3. East-facing, lecture-style layout is still the usual seating arrangement.


  1. £1,000 compared with about £25,000 for chairs
  2. Many chairs seem to wear out after 20 years, but the pews are already over 100 years old and will last at least another 100 years
  3. Flexible space can be created with much less physical effort than moving chairs – two members of the congregation in their 70s can move all the pews in under 10 minutes with minimal effort
  4. The pews can be turned and rearranged to face one another or positioned on three sides of the nave altar
  5. Original fittings of the church conserved
  6. Less controversial than outright removal
  7. Capacity can be quickly altered for different services

St Luke, Kidderpore Avenue (Grade II*)

Unusually for a town church of the end of the 19th century – designed by Basil Champneys, it was built in 1897-9 – St Luke’s was seated with pews rather than chairs. Recently the building has undergone a number of substantial alterations, including the conversion of the crypt into accommodation for a Church of England free school, in order to make the building better fit for purpose and more sustainable. A reordering was carried out, under which the nave was reseated with Winchester chairs from Alpha Furniture. The aisles were largely cleared, although several pews, now free-standing fittings, have been retained in both of them as a representative sample and for overspill seating. The pews were simply screwed to a woodblock floor, so no alterations to this were required beyond repair of the surface. At the same time the font – a good quality original feature – was relocated to the east end of the north aisle so the former baptistery area at the west end of the nave, which had latterly been used as a storage area, could be turned into a servery. Two large partitions with inscriptions commemorating the First World War dead at the west end of the nave were removed to unblock sightlines and remade into a single memorial board which was placed close to the font in its new location. Large, bespoke storage cupboards, stained to match the original fittings, were erected in the aisles. The fine, original ensemble of chancel fittings with its intricately carved choir stalls has been kept intact.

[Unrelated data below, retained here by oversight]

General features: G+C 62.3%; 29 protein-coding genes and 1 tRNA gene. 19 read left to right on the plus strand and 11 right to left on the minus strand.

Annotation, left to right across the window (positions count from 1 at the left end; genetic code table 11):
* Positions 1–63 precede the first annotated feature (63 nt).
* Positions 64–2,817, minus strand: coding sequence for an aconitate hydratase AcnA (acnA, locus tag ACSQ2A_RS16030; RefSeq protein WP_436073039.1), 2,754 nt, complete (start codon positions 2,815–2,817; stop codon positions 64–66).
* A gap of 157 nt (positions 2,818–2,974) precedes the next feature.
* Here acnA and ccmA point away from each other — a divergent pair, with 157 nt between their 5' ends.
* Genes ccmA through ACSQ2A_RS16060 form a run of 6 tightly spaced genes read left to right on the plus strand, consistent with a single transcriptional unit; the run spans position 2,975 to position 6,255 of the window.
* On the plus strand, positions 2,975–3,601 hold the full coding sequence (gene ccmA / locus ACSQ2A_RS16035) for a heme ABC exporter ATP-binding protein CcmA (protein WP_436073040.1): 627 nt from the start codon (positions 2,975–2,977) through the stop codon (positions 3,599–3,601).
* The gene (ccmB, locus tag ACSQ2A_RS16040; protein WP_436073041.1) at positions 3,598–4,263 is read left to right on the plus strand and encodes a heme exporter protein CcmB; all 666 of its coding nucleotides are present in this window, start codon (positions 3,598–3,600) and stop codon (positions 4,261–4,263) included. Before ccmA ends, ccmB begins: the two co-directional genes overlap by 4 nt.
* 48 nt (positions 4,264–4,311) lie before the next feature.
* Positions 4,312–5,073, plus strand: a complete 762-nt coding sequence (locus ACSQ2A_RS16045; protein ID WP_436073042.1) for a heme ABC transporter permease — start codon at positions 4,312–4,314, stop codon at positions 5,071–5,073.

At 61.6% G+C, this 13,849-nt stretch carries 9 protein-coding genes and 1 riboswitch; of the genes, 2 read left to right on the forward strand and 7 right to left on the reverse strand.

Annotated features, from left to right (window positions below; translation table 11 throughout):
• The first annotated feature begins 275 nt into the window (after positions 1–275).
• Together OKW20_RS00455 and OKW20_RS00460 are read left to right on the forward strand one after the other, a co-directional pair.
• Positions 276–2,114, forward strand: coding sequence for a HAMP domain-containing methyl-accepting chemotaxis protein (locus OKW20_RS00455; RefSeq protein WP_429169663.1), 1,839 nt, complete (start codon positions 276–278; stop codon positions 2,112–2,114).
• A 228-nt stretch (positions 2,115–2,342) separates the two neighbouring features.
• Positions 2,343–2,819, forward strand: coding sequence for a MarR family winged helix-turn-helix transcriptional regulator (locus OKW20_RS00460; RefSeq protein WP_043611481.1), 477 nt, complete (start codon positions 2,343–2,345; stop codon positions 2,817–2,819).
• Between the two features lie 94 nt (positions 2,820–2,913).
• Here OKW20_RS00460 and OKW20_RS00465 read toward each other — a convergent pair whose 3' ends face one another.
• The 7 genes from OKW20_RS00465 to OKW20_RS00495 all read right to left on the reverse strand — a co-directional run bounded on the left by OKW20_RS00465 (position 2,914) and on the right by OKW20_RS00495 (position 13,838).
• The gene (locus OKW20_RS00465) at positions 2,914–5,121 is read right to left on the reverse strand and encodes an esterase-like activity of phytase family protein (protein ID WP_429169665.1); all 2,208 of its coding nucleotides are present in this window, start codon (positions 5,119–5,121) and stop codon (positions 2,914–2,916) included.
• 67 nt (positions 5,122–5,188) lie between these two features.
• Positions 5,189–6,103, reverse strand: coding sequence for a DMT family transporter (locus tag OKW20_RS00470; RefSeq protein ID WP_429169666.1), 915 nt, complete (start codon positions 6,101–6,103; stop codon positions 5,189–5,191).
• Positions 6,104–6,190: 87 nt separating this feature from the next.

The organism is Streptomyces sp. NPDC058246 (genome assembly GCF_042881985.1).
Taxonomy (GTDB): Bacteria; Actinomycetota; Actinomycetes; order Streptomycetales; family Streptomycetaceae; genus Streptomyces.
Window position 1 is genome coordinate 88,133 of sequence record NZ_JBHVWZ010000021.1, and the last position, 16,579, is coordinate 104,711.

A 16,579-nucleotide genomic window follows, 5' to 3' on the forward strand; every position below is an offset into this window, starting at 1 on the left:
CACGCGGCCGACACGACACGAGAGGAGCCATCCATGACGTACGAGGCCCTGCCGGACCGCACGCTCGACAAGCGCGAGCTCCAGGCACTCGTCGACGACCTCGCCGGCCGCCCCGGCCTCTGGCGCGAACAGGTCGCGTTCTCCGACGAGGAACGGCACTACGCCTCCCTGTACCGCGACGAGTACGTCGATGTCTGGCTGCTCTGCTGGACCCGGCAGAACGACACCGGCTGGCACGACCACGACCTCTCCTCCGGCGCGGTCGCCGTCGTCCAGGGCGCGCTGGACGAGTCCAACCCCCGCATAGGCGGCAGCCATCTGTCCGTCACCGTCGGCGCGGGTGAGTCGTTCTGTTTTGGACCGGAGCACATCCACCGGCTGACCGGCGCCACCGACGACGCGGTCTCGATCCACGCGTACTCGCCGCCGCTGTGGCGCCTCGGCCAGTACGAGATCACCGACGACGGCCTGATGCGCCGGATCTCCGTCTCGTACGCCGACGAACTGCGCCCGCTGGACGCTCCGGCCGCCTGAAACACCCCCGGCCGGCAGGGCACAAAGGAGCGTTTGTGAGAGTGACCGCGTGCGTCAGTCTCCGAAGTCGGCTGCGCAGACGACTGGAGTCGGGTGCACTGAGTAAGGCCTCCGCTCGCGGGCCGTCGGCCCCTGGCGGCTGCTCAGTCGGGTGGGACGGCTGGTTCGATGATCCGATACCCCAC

St Mary, Ealing (Grade II*)

Carrying out a comprehensive, radical reordering of an architecturally highly significant church can be fraught, but the bold approach taken here has paid dividends and both parish and building have benefited as a result. St Mary’s was originally built in 1735-40 on an ancient site, but little of the Georgian fabric apart from the shell of the nave and the tower survived a bold and comprehensive recasting by S.S. Teulon in 1866-74. The interior was redecorated in 1955 and some reordering was carried out in the 1980s, but by the end of the 20th century the interior was looking gloomy and the layout made worshippers at the back of the church feel distanced from the celebrant. As part of the reordering project the interior was cleaned and redecorated, reinstating the vivid original colour scheme but in lighter tones. The dark varnish was stripped from the gallery fronts to aid the general effect, although it was left on the gallery pews, which were retained, as were the elaborately carved choir stalls in the chancel. All the congregational seating at ground level was replaced, however; the pews were removed, the wooden pew platforms were taken up and the floor relaid with stone paving, incorporating a large, two-stage dais. This is used for leading services from the east end, although the flexibility of the layout also allows for worship around a central altar as seen here. Luke Hughes benches were used for the congregational seating; the same firm also provided the bespoke Holy Table, portable font (the original one was moved from the baptistery to the west lobby in the 1980s) and lectern. The spaces flanking the west lobby were screened off to provide accommodation for the parish office.